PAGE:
Many businesses think the raising of the official cash rate by the Reserve Bank was precipitate, what with inflation running below the mid point of the bank's target of 1 to 3 per cent.
After all, the exchange rate is running well above the 10-year averages against our trading partners such as Australia and the US, which means the prices of many durable goods such as cars and appliances are falling. House prices in Auckland have flattened off, and are no longer a source of inflation.
The power companies too were promising no increases for the next three years though they are now reneging, with only small price rises.
But there is still a lot of productive capacity available in the economy, especially from imports and despite projected skills shortages and the wage pressures resulting from them.
"Our Reserve Bank must act on the hard information it has before it which is record terms of trade and the rebuild of Christchurch, which though vital for New Zealand is hardly an overwhelming inflationary force on the country as a whole."
Furthermore we are told monetary policy is targeted at influencing behaviour a year or so down the track, with today's headline inflation rate having only a minor bearing on how the bank sees things over the medium-term.
But the current rise in interest rates will curb spending power almost right away since most mortgages these days are either floating or due to come off fixed rates expiring this year. Clearly the Reserve Bank can see trends emerging not visible to the rest of us. Or they could be responding to an expectation that the US, Europe and Japan will shortly stop printing vast swathes of money.
The practice has helped keep the world awash with money and the cost of borrowing it far from normal.
But it's an open question when the printing of money will stop, though when it does, the impact on the NZ dollar could be sudden and see inflation jump. Who knows when it will end.
Our Reserve Bank must act on the hard information it has before it which is record terms of trade and the rebuild of Christchurch, which though vital for New Zealand is hardly an overwhelming inflationary force on the country as a whole.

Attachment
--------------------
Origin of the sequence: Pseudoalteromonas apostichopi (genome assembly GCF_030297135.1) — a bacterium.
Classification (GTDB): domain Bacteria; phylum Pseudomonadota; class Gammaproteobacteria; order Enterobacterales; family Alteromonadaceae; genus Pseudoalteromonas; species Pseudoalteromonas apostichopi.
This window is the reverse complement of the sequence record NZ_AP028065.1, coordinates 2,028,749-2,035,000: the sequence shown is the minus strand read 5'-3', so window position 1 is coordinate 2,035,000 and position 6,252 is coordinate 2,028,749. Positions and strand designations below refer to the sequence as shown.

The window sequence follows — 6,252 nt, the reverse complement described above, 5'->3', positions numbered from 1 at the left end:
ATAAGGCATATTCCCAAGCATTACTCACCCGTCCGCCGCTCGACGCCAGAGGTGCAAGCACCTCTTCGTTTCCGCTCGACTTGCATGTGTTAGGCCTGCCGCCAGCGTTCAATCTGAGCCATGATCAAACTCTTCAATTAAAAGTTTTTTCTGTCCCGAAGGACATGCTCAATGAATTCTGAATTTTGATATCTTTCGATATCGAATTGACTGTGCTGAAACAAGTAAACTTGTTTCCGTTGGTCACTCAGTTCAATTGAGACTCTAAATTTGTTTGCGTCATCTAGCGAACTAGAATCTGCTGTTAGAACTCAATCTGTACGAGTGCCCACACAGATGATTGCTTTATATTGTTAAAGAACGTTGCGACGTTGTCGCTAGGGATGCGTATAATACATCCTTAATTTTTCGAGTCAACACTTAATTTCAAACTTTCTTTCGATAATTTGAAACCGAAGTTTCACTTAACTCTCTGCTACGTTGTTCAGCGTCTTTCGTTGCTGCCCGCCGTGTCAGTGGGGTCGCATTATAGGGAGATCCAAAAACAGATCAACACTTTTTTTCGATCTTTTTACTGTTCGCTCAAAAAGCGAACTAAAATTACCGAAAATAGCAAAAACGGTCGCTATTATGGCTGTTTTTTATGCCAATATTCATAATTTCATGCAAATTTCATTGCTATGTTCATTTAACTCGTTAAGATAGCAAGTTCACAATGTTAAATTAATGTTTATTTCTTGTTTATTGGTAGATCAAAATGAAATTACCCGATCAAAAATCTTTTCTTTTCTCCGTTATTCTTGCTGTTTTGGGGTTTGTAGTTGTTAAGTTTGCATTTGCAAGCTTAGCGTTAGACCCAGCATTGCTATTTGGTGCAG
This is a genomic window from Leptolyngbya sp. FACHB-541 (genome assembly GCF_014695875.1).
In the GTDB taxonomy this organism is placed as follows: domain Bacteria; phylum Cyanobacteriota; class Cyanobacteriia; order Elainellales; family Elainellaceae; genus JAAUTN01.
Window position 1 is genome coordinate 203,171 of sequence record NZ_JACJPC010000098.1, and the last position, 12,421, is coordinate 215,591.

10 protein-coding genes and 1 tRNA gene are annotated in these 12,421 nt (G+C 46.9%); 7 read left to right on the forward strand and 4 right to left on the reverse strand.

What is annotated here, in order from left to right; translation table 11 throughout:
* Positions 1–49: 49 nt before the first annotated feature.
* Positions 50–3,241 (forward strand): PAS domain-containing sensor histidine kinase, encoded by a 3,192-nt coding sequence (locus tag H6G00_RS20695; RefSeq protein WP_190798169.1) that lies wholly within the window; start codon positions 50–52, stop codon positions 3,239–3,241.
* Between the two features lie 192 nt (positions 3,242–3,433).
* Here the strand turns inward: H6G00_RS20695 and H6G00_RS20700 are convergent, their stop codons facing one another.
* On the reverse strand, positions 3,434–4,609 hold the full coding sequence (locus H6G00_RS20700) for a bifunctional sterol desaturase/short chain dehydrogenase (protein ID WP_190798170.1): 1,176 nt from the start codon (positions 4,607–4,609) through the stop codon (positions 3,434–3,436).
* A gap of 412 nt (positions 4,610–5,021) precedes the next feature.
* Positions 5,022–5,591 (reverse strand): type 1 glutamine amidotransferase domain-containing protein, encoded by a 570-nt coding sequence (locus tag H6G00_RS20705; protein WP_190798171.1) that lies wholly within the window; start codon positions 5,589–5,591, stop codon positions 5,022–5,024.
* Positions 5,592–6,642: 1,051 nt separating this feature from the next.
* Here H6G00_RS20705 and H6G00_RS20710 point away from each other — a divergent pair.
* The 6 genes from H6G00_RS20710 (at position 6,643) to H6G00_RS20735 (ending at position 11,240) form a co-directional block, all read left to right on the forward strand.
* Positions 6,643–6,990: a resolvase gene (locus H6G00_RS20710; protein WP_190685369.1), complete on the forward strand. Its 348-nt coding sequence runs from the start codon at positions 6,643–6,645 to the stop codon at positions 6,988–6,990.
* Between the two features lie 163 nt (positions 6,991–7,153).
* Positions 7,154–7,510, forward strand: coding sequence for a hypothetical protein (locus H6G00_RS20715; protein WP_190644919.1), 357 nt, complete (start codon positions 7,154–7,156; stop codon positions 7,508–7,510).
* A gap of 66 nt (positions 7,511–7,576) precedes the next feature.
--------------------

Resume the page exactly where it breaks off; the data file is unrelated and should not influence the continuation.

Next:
The bank may see capacity constraints looming, upward price pressures resulting from the rapid rise in net migration, high rural land values reflecting our high terms of trade, and rising labour costs.
Like the bank, businesses must deal with the hand being played. They must deal with a higher cost of borrowing with the expectation of higher costs to come, and lower returns from export receipts as the exchange rate remains high. Business expectations and confidence will take a hit.
"The time is 23 years overdue for serious work on co-ordinating monetary and fiscal policy. The idea that monetary policy needs mates dates back at least to 1991. But nothing much seems to be fixed in place to build this much needed relationship. Leadership is required so who is up for the job?"
The right reaction is to call for the Government to recognise it needs to contribute to controlling inflation through fiscal policies.
Monetary policy is not the only route to reducing inflation. The Government knows if it wants the economy to keep growing it needs interest rates to be competitive, not leading the OECD.
The Government knows its fiscal and regulatory policies can have a profound effect on inflation - by better managing the supply side.
Business knows it knows it. We need to keep the reform process going forward at pace. Here are some thoughts to help.
Though we have made some gains recently we still have an appalling savings record. More work is needed to encourage personal savings while maintaining disposable income. Cutting taxes could assist with this if, for example, some tax was diverted into savings. Any tax shortfall could be made up as the recovery continues and the economy grows. Is it time for KiwiSaver to be made compulsory?
More work is needed to reduce friction in the energy market.
We need to increase our national and business investment in innovation to boost productivity and investment in productive enterprise. The building industry is crying out for more innovation.
More local government reform is required to help with things like approving building consents, as well as opportunities for local government amalgamation.
Business wants more labour market reform to eliminate industry-specific labour bottlenecks.
The time is 23 years overdue for serious work on co-ordinating monetary and fiscal policy. The idea that monetary policy needs mates dates back at least to 1991. But nothing much seems to be fixed in place to build this much needed relationship. Leadership is required so who is up for the job?
Kim Campbell is chief executive of the Employers and Manufacturers Association.